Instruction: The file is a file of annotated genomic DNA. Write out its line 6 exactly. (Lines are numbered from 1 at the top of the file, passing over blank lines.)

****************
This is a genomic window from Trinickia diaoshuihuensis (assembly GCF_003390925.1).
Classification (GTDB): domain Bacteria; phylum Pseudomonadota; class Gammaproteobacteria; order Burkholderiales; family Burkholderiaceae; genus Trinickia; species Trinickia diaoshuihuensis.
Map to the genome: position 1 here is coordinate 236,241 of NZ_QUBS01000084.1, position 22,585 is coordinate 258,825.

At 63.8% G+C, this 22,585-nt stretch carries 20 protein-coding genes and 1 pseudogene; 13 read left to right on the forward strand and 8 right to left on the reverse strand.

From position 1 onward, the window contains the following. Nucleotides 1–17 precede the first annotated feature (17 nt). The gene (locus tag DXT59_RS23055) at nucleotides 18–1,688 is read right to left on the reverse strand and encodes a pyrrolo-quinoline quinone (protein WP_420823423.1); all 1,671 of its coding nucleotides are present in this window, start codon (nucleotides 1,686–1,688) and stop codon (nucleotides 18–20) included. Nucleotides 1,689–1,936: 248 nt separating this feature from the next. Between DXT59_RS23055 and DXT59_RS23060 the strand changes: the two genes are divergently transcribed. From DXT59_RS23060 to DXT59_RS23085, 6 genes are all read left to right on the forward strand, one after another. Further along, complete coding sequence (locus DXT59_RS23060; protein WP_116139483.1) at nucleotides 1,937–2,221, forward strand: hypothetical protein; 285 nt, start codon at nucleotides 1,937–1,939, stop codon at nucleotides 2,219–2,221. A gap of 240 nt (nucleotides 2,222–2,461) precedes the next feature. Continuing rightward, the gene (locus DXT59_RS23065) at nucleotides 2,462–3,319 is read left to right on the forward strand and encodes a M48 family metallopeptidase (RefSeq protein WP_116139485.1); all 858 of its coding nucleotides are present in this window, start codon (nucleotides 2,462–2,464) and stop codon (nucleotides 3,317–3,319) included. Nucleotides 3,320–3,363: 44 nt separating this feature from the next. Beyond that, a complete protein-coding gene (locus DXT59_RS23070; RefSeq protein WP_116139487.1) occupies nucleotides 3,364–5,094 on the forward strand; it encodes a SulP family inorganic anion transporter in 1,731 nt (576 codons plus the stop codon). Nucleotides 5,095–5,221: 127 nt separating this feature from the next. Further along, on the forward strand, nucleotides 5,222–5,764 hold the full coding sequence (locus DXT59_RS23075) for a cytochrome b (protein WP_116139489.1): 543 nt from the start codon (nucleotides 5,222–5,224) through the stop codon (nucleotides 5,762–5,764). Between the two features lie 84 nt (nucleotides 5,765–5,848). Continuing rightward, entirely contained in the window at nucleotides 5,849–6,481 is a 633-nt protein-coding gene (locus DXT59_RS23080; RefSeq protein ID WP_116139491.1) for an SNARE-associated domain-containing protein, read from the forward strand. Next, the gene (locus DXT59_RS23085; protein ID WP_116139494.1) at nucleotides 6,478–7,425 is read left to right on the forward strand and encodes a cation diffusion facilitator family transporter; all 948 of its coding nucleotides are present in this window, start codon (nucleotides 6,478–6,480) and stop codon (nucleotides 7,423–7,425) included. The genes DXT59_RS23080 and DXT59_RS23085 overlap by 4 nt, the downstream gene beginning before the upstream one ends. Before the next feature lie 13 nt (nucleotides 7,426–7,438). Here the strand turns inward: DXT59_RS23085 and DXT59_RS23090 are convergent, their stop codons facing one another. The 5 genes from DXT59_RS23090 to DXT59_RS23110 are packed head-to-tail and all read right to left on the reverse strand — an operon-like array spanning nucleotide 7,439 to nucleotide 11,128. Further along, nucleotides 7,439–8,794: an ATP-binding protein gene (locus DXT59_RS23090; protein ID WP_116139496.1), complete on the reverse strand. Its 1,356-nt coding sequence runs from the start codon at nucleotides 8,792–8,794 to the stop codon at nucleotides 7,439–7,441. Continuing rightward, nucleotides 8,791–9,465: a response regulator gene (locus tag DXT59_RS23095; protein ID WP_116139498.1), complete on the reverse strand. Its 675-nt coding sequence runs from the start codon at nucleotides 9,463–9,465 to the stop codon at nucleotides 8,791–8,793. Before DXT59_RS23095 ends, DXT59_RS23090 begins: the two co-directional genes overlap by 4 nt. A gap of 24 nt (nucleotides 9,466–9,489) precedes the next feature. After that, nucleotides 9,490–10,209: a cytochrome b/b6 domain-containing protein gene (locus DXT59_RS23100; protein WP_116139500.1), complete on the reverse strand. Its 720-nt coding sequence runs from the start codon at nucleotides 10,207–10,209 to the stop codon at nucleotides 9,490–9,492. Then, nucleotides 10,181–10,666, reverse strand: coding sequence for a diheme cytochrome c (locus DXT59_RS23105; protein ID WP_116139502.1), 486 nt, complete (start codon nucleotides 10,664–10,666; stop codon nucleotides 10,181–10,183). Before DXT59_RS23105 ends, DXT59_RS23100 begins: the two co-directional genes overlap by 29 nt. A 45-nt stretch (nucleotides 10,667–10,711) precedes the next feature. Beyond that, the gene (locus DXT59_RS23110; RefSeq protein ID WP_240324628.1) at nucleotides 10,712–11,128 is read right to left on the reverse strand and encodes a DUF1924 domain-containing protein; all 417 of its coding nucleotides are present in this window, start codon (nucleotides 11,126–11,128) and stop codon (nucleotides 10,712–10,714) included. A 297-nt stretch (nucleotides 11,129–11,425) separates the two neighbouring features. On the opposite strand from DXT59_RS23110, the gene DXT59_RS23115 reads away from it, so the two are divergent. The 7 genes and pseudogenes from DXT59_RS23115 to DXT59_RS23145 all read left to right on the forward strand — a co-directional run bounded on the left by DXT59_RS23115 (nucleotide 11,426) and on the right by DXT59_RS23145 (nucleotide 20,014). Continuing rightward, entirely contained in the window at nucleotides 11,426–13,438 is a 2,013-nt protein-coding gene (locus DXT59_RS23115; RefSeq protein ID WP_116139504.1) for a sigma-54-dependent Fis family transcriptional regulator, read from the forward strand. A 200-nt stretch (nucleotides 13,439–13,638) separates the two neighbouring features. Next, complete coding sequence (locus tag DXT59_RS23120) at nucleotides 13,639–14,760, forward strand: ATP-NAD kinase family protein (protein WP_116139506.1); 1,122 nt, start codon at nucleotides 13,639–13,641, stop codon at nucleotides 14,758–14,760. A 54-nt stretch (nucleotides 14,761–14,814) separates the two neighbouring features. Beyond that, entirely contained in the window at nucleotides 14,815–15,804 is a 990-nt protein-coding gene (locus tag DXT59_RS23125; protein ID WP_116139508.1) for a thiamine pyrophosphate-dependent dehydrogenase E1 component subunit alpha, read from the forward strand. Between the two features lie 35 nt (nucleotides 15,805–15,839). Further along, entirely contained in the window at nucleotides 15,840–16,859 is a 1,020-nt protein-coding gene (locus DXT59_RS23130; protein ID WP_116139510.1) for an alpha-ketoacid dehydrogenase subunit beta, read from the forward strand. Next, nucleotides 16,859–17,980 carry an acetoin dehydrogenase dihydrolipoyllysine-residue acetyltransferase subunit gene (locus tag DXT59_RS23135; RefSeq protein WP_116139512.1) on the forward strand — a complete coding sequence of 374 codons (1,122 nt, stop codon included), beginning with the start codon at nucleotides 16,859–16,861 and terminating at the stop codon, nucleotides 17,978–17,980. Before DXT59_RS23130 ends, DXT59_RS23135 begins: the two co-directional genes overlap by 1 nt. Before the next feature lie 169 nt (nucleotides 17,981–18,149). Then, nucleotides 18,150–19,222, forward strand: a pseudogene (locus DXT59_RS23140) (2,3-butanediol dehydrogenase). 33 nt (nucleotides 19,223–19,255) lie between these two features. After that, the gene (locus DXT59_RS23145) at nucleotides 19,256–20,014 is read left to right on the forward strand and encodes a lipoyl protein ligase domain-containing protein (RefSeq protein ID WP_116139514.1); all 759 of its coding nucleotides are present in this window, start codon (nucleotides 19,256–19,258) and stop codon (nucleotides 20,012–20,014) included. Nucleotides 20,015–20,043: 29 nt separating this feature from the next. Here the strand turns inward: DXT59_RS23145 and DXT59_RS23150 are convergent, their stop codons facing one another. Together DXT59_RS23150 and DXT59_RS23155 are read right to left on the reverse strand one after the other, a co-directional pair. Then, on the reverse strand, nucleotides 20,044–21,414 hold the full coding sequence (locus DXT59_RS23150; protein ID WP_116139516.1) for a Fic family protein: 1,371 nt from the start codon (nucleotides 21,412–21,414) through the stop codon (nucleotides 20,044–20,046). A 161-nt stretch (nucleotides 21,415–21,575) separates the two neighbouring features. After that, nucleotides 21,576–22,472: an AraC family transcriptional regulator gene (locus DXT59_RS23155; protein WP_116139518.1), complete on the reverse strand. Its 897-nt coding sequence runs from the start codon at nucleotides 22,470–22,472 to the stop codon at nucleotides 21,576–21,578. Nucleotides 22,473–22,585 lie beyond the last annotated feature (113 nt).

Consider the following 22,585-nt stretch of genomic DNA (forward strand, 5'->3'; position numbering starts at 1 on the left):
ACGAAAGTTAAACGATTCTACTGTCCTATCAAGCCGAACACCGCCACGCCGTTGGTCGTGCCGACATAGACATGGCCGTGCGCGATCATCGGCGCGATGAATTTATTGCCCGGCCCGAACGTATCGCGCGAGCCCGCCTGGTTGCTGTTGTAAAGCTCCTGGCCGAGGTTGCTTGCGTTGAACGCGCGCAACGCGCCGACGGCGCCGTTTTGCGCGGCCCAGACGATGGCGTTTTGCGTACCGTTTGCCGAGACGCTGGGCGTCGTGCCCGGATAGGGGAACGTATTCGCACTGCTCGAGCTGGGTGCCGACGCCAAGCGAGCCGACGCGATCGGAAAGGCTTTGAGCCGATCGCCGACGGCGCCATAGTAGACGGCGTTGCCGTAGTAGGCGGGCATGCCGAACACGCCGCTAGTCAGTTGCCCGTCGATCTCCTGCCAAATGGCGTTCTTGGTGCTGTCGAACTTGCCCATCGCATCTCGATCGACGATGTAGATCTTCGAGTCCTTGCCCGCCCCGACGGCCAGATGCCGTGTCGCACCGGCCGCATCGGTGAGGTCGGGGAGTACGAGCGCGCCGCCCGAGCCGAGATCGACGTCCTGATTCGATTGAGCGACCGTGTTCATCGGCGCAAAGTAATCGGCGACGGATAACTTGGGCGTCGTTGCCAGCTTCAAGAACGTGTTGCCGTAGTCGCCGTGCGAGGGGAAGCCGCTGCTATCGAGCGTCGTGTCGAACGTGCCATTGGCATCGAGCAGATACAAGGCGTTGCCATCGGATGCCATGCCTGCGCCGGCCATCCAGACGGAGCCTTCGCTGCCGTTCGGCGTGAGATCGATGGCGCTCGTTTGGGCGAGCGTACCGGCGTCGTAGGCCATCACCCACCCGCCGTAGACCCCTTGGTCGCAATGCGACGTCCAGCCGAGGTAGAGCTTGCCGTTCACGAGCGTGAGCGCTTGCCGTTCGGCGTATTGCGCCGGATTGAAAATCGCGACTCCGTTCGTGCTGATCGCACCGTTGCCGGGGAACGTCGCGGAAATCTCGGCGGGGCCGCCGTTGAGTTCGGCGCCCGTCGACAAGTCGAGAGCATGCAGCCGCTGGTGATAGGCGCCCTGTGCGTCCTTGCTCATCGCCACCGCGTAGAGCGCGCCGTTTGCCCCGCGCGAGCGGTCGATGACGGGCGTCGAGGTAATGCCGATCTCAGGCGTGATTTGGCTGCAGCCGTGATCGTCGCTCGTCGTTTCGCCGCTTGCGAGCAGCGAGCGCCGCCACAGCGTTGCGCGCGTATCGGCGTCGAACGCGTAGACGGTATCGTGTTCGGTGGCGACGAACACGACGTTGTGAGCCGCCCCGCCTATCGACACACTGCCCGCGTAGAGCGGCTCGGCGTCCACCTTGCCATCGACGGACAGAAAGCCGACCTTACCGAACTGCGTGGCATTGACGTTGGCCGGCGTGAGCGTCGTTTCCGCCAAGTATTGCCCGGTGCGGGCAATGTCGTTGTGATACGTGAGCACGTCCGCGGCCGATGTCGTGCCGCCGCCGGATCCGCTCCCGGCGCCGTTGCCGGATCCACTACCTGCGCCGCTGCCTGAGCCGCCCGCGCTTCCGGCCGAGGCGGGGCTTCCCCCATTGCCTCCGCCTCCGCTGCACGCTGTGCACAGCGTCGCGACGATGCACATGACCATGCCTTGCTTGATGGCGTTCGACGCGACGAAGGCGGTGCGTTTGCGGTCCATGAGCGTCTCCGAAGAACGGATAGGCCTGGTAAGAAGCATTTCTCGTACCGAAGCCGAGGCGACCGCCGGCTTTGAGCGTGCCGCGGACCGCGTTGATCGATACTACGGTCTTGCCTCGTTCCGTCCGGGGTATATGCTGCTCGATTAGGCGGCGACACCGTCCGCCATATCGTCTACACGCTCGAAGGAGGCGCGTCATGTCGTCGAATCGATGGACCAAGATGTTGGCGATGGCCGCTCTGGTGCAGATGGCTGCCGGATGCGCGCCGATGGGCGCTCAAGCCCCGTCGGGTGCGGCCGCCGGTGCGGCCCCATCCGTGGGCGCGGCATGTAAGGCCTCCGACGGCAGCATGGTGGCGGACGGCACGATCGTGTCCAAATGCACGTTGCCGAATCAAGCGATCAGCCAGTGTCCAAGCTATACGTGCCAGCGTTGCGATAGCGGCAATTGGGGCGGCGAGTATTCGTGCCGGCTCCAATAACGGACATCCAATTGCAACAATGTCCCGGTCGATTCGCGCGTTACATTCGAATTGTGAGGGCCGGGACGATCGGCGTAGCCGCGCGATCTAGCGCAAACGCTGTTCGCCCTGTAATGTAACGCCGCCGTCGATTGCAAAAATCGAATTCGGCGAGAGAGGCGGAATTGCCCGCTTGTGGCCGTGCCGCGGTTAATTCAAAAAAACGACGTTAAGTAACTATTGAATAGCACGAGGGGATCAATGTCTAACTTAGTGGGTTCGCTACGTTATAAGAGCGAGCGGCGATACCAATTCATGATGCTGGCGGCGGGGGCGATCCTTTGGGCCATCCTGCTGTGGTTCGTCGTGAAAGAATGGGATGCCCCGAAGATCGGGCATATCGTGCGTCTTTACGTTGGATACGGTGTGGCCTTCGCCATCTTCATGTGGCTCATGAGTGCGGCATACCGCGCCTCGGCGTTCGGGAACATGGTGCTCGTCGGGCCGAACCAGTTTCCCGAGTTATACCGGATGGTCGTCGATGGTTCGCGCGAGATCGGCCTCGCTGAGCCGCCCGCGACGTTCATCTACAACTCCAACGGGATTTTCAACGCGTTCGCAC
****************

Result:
Consider the following 22,585-nt stretch of genomic DNA (forward strand, 5'->3'; position numbering starts at 1 on the left):